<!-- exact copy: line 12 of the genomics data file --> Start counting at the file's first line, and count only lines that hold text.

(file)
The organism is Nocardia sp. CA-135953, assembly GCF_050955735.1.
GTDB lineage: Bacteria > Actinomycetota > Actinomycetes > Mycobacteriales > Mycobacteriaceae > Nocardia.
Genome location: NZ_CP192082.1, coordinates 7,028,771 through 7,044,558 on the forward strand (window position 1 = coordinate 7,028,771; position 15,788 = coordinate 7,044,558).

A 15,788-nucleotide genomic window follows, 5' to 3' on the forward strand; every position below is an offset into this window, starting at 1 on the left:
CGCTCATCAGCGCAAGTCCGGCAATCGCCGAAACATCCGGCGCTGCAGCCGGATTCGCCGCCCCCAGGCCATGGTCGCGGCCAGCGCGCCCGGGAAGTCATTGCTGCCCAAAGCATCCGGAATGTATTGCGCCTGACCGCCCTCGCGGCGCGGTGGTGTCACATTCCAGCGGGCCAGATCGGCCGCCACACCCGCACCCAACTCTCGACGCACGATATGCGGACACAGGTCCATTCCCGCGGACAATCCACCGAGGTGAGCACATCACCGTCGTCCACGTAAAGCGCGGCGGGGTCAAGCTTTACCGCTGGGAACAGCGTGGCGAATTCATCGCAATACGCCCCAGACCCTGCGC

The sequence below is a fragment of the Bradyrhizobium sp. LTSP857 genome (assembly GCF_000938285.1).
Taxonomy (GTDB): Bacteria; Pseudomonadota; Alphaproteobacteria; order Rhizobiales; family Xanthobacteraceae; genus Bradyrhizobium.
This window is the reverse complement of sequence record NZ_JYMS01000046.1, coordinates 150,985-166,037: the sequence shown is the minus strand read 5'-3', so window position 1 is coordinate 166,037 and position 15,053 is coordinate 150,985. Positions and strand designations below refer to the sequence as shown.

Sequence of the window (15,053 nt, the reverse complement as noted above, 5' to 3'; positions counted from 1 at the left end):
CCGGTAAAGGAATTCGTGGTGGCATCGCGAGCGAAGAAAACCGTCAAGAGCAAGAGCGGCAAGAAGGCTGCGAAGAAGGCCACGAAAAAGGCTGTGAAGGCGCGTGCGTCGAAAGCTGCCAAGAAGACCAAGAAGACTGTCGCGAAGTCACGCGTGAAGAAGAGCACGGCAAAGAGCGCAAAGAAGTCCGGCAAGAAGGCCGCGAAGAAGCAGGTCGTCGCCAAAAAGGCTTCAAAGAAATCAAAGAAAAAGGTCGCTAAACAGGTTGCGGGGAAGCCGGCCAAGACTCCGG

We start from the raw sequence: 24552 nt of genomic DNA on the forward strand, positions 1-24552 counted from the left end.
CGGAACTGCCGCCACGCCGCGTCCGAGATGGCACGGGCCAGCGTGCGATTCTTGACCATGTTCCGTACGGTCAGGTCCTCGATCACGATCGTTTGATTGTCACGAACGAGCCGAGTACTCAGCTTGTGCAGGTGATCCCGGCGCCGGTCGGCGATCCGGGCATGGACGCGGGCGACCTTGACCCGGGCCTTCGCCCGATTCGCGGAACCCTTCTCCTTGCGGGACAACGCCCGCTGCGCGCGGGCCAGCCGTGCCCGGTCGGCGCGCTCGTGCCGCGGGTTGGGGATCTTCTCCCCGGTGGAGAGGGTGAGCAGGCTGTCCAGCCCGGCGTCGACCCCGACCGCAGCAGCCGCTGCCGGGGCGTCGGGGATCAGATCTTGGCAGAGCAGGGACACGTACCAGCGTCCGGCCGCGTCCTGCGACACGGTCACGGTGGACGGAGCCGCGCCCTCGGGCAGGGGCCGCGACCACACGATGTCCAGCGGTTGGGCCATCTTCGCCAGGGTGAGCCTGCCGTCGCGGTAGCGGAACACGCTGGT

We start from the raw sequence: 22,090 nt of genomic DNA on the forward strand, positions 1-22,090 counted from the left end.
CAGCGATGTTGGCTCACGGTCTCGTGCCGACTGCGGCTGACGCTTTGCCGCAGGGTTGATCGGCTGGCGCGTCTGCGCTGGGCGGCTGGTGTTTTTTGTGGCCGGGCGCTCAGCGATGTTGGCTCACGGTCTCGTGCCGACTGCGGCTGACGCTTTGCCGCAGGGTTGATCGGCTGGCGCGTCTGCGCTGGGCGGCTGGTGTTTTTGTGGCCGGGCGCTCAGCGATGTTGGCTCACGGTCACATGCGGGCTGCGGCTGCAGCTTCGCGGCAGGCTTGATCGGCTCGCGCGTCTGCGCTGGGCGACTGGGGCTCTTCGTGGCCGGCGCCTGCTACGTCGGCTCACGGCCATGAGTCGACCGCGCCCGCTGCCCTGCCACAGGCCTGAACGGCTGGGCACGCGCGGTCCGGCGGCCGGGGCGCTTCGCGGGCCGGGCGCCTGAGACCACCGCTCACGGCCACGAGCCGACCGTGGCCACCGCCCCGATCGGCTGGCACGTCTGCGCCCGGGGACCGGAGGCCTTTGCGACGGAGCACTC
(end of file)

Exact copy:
CGGAACTGCCGCCACGCCGCGTCCGAGATGGCACGGGCCAGCGTGCGATTCTTGACCATGTTCCGTACGGTCAGGTCCTCGATCACGATCGTTTGATTGTCACGAACGAGCCGAGTACTCAGCTTGTGCAGGTGATCCCGGCGCCGGTCGGCGATCCGGGCATGGACGCGGGCGACCTTGACCCGGGCCTTCGCCCGATTCGCGGAACCCTTCTCCTTGCGGGACAACGCCCGCTGCGCGCGGGCCAGCCGTGCCCGGTCGGCGCGCTCGTGCCGCGGGTTGGGGATCTTCTCCCCGGTGGAGAGGGTGAGCAGGCTGTCCAGCCCGGCGTCGACCCCGACCGCAGCAGCCGCTGCCGGGGCGTCGGGGATCAGATCTTGGCAGAGCAGGGACACGTACCAGCGTCCGGCCGCGTCCTGCGACACGGTCACGGTGGACGGAGCCGCGCCCTCGGGCAGGGGCCGCGACCACACGATGTCCAGCGGTTGGGCCATCTTCGCCAGGGTGAGCCTGCCGTCGCGGTAGCGGAACACGCTGGT